Surgery to Treat Reflux or GERD
At Olde Del Mar Surgical we offer the acid reflux surgery, Nissen fundoplication, for the treatment of Gastroesophageal Reflux Disease.
Gastroesophageal reflux disease, or GERD, is caused by stomach acid and contents that travel up (backward) from the stomach to as far back as the throat. Under normal circumstances, a one-way valve called the lower esophageal sphincter (LES), located at the opening of the stomach, allows food coming down the esophagus into the stomach and keeps the stomach acid from escaping. A weakened LES, however, can allow stomach acid and food to travel back up (reflux). The most common cause of a weakened sphincter (and therefore of GERD), is a rupture of the muscles of the diaphragm, known as a Hiatal Hernia.
Treating GERD with Nissen Fundoplication
Many instances of GERD can be treated through various lifestyle changes and/or medications. However, when these non-surgical treatment options fail to bring relief for acid reflux, patients should consider undergoing laparoscopic Nissen fundoplication, which, in essence, recreates the valve between the stomach and esophagus. Surgery is also the ONLY way to fix a hiatal hernia. Patients with a large hiatal hernia or weakened muscles can sometimes benefit from a reinforcement of the hiatal hernia repair with mesh. Dr. Bhoyrul has among the largest experience in San Diego with this procedure.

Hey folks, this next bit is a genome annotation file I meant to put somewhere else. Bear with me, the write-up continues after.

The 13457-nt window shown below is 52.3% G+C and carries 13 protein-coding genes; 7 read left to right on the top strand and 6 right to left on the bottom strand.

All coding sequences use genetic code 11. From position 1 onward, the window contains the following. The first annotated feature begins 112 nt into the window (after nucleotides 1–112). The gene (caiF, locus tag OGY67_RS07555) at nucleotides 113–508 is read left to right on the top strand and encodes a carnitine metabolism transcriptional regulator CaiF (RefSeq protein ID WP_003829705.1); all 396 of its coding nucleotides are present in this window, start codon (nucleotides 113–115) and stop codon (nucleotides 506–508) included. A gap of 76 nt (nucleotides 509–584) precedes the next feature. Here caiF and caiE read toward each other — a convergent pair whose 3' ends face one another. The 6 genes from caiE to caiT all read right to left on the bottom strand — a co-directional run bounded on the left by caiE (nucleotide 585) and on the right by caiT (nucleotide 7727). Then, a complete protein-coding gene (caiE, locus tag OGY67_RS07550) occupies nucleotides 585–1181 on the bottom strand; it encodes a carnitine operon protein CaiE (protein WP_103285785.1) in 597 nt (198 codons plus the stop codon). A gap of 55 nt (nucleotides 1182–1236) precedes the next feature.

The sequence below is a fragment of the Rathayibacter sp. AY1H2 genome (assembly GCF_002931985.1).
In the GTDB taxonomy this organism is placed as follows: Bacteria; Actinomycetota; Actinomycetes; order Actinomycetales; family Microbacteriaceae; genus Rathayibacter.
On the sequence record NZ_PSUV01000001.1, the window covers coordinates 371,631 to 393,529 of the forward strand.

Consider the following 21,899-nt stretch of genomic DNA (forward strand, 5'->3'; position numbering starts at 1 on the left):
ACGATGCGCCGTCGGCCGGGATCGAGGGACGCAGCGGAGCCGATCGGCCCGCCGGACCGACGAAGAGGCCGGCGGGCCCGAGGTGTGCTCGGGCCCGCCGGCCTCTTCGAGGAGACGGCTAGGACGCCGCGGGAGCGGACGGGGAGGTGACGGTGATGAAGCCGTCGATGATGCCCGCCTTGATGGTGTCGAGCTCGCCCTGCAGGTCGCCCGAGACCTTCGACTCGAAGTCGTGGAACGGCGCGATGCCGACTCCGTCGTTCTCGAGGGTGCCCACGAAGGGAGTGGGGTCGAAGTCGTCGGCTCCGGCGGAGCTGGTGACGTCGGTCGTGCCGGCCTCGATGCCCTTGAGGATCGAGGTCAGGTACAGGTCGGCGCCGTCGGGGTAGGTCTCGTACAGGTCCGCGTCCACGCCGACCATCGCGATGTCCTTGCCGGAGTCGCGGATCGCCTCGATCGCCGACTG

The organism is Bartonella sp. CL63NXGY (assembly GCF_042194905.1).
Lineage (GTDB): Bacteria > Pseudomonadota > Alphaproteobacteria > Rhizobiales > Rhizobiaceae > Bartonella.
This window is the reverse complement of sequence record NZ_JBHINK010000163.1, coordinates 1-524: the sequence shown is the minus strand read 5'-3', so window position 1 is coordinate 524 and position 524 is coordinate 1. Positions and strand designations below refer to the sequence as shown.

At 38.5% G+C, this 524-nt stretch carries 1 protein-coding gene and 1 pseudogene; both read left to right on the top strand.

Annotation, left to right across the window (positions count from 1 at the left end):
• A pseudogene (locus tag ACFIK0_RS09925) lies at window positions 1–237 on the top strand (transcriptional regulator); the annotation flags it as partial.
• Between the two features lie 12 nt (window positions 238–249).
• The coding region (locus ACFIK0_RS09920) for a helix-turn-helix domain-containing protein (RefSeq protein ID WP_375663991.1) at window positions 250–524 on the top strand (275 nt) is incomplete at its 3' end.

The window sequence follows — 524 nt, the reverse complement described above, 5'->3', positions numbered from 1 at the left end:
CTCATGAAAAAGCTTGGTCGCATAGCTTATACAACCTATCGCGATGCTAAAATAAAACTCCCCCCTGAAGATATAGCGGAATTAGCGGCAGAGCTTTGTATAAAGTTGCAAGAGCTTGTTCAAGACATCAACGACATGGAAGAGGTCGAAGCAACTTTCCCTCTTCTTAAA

The Nissen fundoplication procedure is a laparoscopic surgery performed at Olde Del Mar Surgical. Unlike open fundoplication, in which the procedure is performed through a single large incision, laparoscopic nissen fundoplication is performed through several tiny incisions in the abdomen. To begin the procedure, the surgeon carefully clears the junction between the esophagus and the stomach, the site of the lower esophageal sphincter. A simultaneous hiatal hernia is dissected out and repaired, with or without mesh, at this time. Next, the surgeon wraps the top part of the stomach, the fundus, around the esophagus, where the esophagus and the stomach meet. Depending on the patients’ symptoms and pre-operative tests, the surgeon may choose to make either a “full wrap” (wrapping the fundus all the way around the LES) or a “partial wrap” (wrapping the fundus only part-way around the LES). The wrapped fundus is then stitched permanently into place, providing support for the lower esophageal sphincter and helping to prevent reflux.